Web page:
Distant LoversInstallationMixed media
Distant Lovers comprises three works that deal with spatiality, geography and cartography at the intersection of analog and digital spaces and therein reflect upon issues of corporeality, distance and intimacy.
1Smartphones, enameled copper wire, amplifier, speaker
This work stages a sort of spatial paradox. Two smartphones are voice calling each other, hanging back to back from the ceiling. Due to their proximity, two feedback loops* are being produced. Even though sound has to travel only about one centimeter to get to the respective other phone, it has to go through a globally distributed technological infrastructure in order to be able to do so. It needs to be transformed into an electromagnetic signal and sent at the speed of light to an antenna/router that transforms it into an optical one. This is then transferred to the data centers via partly submarine fiber optic cables, where it gets processed before it can make its way back into the same space it was emitted from. This nested space modulates the analog feedback. It turns it into an audible trace and dynamic measurement of a sonic spatiality, primarily inhabited by voices. Voices that, as corporeal imprints or bodily missiles (Dolar, A Voice and Nothing More, 2006) project fragments of bodies where non are present and construct intimacy where proximity is absent. Enameled wire is wrapped around the phones and connected to an amplifier and speaker, thus acting as an antenna that catches and makes audible the electromagnetic signals emitted by the phones.
* Audio feedback occurs when a microphone and a speaker are so close to each other that any sound coming out of the speaker is immediately also captured by the microphone and thus sent back to the speaker and again captured etc. The resulting oscillation is defined by the distance between speaker and microphone, the room acoustics as well as the design of the involved speaker and microphone.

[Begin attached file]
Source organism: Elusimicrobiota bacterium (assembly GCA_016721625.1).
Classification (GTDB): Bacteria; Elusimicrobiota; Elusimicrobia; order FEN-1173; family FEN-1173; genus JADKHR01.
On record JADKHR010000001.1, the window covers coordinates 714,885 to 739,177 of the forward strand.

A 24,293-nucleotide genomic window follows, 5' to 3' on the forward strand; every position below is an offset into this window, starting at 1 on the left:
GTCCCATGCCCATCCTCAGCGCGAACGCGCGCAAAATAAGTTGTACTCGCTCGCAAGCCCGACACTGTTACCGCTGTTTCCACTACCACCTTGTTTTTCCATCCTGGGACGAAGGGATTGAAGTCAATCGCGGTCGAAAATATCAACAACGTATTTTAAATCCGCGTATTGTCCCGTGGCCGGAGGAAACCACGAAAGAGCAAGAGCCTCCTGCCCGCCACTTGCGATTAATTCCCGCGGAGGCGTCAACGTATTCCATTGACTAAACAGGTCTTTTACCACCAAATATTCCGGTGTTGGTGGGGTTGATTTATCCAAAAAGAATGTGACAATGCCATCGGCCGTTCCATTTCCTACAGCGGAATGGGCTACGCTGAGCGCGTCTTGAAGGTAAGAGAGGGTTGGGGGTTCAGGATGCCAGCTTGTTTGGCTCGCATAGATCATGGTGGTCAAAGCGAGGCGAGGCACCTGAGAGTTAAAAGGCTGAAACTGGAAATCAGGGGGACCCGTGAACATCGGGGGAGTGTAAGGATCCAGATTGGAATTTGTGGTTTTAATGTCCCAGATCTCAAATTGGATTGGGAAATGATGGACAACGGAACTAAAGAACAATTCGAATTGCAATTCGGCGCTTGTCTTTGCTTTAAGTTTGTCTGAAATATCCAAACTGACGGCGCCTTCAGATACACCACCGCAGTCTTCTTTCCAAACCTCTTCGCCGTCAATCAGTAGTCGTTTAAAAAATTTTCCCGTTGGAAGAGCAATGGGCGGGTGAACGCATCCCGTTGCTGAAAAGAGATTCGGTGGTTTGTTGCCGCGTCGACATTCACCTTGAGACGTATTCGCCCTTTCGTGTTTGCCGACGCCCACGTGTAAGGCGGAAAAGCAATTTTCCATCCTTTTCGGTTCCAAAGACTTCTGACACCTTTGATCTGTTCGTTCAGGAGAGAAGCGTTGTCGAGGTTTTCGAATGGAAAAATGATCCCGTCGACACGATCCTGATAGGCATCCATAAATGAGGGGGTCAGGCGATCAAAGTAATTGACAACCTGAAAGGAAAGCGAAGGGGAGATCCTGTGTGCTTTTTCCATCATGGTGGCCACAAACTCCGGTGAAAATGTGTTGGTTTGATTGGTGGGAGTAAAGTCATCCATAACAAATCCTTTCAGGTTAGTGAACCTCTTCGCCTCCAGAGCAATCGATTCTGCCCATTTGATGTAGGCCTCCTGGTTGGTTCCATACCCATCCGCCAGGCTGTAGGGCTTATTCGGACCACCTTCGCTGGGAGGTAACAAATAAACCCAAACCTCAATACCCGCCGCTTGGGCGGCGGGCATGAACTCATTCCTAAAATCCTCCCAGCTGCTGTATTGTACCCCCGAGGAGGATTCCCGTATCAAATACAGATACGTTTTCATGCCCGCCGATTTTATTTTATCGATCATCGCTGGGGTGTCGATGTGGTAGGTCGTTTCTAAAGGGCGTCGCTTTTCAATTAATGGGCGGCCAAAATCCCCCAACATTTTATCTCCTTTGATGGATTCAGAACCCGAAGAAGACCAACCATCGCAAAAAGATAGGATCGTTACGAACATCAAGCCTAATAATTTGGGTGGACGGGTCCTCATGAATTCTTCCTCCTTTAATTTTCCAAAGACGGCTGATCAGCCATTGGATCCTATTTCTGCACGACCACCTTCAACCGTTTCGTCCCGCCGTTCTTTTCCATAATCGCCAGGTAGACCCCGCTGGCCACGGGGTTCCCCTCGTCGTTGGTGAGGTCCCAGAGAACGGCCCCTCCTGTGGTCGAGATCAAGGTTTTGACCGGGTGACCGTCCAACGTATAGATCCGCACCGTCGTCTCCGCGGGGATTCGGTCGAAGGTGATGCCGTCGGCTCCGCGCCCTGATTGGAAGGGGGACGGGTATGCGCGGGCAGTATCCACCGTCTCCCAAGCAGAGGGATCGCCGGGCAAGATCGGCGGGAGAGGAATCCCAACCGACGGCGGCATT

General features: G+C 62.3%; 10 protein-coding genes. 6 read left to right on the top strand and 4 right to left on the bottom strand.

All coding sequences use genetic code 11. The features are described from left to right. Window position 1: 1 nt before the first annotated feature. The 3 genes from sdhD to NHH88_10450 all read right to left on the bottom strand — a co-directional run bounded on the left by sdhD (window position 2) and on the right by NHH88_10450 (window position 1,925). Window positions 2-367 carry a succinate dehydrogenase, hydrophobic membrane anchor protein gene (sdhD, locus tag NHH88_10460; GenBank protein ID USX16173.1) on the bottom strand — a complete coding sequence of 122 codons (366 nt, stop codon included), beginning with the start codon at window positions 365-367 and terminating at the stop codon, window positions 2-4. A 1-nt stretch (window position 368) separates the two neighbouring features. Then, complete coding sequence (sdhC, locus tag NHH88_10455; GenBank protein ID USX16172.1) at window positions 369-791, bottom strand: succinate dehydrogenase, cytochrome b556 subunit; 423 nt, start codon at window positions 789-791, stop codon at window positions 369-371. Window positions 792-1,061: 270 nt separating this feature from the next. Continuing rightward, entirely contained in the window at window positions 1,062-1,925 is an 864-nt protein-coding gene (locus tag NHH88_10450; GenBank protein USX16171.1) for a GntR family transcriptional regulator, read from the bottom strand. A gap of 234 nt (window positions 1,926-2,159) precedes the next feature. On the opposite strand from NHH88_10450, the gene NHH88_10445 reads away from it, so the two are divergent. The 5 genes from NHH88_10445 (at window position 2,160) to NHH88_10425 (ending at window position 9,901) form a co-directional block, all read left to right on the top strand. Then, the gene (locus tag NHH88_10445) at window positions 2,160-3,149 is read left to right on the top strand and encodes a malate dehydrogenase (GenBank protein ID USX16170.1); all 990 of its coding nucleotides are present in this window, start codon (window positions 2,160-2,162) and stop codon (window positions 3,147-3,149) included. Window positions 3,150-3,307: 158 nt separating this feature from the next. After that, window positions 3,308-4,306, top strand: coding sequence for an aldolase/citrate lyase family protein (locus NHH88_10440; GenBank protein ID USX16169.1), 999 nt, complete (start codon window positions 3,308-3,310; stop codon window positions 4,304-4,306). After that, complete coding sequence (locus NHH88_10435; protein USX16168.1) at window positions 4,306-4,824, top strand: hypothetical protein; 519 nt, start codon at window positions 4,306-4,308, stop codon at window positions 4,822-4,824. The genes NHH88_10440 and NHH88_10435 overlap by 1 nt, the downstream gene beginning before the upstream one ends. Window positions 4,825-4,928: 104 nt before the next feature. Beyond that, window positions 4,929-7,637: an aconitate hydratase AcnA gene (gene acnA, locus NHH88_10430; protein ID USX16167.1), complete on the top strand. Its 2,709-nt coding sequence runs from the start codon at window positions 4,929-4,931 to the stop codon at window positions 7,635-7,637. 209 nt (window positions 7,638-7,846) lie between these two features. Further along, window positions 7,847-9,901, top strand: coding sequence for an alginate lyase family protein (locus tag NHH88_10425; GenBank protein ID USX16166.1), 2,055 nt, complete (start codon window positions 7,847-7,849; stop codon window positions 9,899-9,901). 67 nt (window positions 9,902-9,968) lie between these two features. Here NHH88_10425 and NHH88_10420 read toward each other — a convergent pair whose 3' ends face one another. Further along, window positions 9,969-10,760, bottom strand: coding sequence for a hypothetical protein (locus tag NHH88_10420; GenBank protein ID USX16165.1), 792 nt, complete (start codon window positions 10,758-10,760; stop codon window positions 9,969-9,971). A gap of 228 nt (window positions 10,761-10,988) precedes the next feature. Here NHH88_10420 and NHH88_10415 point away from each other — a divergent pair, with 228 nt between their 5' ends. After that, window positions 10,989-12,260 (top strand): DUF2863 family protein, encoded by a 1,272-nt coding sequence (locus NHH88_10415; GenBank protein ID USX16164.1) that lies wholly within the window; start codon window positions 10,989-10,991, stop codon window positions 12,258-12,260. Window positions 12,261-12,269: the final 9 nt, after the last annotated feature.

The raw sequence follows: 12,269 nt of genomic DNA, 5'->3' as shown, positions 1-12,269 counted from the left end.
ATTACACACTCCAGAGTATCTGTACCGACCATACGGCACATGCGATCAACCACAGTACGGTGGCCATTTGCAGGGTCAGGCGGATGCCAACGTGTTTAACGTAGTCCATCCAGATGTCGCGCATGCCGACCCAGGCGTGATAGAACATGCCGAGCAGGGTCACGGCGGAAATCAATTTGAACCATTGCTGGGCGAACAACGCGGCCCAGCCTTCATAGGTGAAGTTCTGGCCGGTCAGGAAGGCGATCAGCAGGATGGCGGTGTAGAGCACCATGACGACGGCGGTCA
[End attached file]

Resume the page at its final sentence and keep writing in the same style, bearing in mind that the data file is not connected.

2Prints, tape, video projection, text
In 1964, the American inventors Reyn Guyer and Charles Foley developed Twister. Being a financial failure at first, it became a success and later pop cultural phenomenon after actress Eva Gabor played it with Johnny Carsons on his The Tonight Show in 1966. Advertised as “the game that ties you up in knots“, it produces both strangely twisted bodily postures as well as a weird form of intimacy, that prompted their competitors to accuse them of selling “sex in a box“ (en.wikipedia.org/wiki/Twister_(game)). It was the first popular American game to use human bodies as playing pieces and as such seems to mirror the presently growing blur between the distinction of product and consumer in what Shoshana Zuboff calls surveillance capitalism. The colored circles of the original game have been replaced by satellite images of Facebook’s data centers that also host WhatsApp, the app used in work 1. The distances between them have been enlarged. An almost unplayable setup in an attempt to visualize a pile of globally deforming, twisting, touching and entangling bodies in a game that localizes the cloud in a 4x4 grid of actual places.
Johannes Stabius (1468 – 1522) was an Austrian humanist, cartographer, historian and natural scientist, living in Vienna. In 1502, he developed the worlds first equal-area map**, a heart shaped map that was used until the 18th century. While the heart now symbolizes primarily romantic love and likes, it was understood as a much more complex organ in the Renaissance.
It was the primary receptor of sensation, the seat of memory, the portal to wisdom and above all the governor of that microcosm that is the human body. Many of its supposed functions are today attributed to the brain. Cosmologically, the heart was the Sun, center of the world. […] Presenting a world map in the shape of a heart thus connected the image of a newly expanded globe to the most intimate core of the human individual, to the idea of rule and to the majesty of monarchy and empire. (Cosgrove, „Geographical Imagination and the Authority of Images“, 2006).
This work is based on the graticule – a network of lines representing meridians and parallels – of this projection by Johannes Werner, a Nuremberg pastor and mathematician who refined its mathematics and published it in 1514, giving it the name Stabius-Werner projection. Using digital image processing, I distorted this original grid by taking the positions of the same data centers shown in work Nr. 2 and dragging them to where Vienna would be on this map.
** Since it is mathematically impossible to accurately depict the surface of a sphere on a two dimensional plane, either shapes or area measures are deformed. An equal-area map is one, that accurately displays the area measure while distorting shapes.